METHODS

Twenty-six pediatric patients with middle cranial fossa arachnoid cysts who were surgically treated at a single institution between 2004 and 2013 were retrospectively identified. The surgical indications for middle cranial fossa arachnoid cysts were as follows: 1) arachnoid cysts associated with symptoms such as headache and abnormally enlarging head circumference; 2) progressively expanding arachnoid cysts; and 3) large arachnoid cysts such as Galassi Type III. A cyst fenestration was performed as a first-line treatment, and shunt placement was required if symptoms associated with increased ICP were found following fenestration. The risk factors evaluated included age, sex, presenting symptoms, the presence of head enlargement, progressive cyst expansion, and subdural hematoma/hygroma.

RESULTS

Four patients (15.4%) required shunt placement after cyst fenestration. Younger age, abnormal head enlargement, and progressive cyst expansion before fenestration were significantly associated with the need for shunt placement following fenestration. Arachnoid cysts decreased in size in 22 patients (84.6%) after fenestration and/or shunt placement. The presence of symptoms was not associated with postoperative cyst size in this study.

CONCLUSIONS

In this study, younger age, abnormal head enlargement, and progressive cyst expansion were risk factors for shunt placement after cyst fenestration in pediatric patients with middle cranial fossa arachnoid cysts. It is important to consider that cyst fenestration may not be effective because of a latent derangement of CSF circulation in patients with these risk factors.

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Toshiaki Hayashi, Reizo Shirane, Miki Fujimura, and Teiji Tominaga

Object

Young patients with moyamoya disease frequently exhibit extensive cerebral infarction at the time of initial presentation, and even in the early postoperative period. To investigate clinical characteristics in the early postoperative period, the authors prospectively analyzed findings of MR imaging, MR angiography, and SPECT before and after surgery. The authors focused in particular on how postoperative neurological deterioration occurred.

Methods

Between August 2005 and June 2009, 22 patients younger than 18 years of age with moyamoya disease were treated at Miyagi Children's Hospital. The mean patient age (± SD) was 8.58 ± 4.55 years (range 2–17 years). Superficial temporal artery–middle cerebral artery bypass and indirect bypass of encephalosynangiosis between the brain surface and the temporal muscle, galea, and dura mater were performed in 35 hemispheres. Magnetic resonance imaging and MR angiography were performed before surgery, at 7 days postoperatively, and 3–6 months after surgery. A 123I-isopropyl iodoamphetamine SPECT scan was also obtained pre- and postoperatively.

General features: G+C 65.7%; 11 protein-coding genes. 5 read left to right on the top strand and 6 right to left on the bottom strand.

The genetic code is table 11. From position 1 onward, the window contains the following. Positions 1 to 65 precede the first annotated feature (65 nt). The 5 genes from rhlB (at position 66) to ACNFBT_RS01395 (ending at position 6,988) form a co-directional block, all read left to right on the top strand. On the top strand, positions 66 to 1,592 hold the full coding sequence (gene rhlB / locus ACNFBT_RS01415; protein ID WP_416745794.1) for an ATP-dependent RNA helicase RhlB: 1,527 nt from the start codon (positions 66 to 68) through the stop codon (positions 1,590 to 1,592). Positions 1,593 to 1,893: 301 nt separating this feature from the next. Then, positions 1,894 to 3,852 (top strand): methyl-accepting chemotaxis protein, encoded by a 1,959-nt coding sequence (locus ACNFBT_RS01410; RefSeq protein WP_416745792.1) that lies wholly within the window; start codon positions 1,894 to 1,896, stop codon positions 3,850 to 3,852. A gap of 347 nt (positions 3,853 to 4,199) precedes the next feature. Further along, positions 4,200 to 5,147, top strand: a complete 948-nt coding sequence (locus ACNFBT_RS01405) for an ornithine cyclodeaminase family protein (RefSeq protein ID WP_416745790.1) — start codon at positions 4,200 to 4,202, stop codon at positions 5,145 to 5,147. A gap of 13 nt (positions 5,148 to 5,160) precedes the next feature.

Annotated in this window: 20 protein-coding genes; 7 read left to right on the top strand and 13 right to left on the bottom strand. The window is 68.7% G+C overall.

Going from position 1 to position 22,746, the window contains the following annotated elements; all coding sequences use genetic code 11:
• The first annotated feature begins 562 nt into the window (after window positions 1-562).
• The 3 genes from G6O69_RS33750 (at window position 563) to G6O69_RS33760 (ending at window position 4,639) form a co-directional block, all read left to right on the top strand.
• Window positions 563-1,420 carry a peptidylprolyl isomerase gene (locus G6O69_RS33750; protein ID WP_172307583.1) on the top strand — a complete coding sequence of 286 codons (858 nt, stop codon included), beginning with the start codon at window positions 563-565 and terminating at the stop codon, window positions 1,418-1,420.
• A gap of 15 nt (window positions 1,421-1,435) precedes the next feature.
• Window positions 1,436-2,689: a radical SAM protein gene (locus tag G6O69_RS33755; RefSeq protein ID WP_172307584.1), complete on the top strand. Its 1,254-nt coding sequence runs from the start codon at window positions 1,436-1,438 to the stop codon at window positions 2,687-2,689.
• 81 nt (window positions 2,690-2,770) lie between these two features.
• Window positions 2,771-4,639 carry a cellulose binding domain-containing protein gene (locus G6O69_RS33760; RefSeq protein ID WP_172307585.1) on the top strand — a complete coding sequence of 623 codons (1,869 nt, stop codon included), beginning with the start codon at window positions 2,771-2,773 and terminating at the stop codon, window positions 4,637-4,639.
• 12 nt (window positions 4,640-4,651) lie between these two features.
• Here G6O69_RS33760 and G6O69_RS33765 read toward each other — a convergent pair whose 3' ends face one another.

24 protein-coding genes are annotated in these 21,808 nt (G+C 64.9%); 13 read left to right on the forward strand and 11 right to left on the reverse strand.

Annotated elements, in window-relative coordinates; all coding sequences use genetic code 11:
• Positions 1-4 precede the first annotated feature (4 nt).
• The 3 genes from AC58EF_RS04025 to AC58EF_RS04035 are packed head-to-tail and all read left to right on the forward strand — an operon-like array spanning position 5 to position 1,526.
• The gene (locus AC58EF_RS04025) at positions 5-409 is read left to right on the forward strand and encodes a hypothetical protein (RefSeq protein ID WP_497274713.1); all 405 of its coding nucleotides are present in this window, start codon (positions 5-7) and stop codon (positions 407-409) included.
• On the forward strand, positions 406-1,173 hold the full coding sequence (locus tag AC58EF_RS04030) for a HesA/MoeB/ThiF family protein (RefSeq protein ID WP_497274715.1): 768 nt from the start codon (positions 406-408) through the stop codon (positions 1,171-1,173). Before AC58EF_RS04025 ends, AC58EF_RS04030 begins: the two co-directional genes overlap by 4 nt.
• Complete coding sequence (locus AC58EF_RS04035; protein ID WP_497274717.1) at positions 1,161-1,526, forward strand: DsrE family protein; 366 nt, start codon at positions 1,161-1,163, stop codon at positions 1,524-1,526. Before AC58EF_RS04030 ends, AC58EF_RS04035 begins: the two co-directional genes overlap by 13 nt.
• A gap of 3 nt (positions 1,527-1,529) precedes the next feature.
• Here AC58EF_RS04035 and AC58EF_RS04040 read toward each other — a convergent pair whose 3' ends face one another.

Results

During the postoperative period, neurological deterioration was observed after 15 operations (10 cases of motor paresis, 1 of aphasia, and 4 of sensory disturbance) in 13 patients. All symptoms had resolved by the time of discharge, except in 2 patients who suffered cerebral infarction. All patients exhibited disappearance (94.3%) or reduction (5.7%) of transient ischemic attacks (TIAs) during the follow-up period. Perioperative studies revealed 2 different types of radiological findings, focal uptake decrease on SPECT indicative of cerebral ischemia due to dynamic change in cerebral hemodynamics caused by bypass flow, the so-called watershed shift, and perioperative edematous lesions on MR imaging due to cerebral hyperperfusion. The frequent occurrence of preoperative TIAs was significantly associated with watershed shift, whereas preoperative MR imaging findings and preoperative SPECT findings were not. Age at operation was the only factor significantly associated with postoperative hyperperfusion.

Conclusions

In young patients, moyamoya disease exhibits rapid progression, resulting in poor clinical outcome. The risk of postoperative neurological deterioration in very young moyamoya patients with frequent TIAs should be noted. The findings in this study showed that direct bypass is not completely safe in patients with moyamoya disease because it causes dynamic change in postoperative cerebral hemodynamics.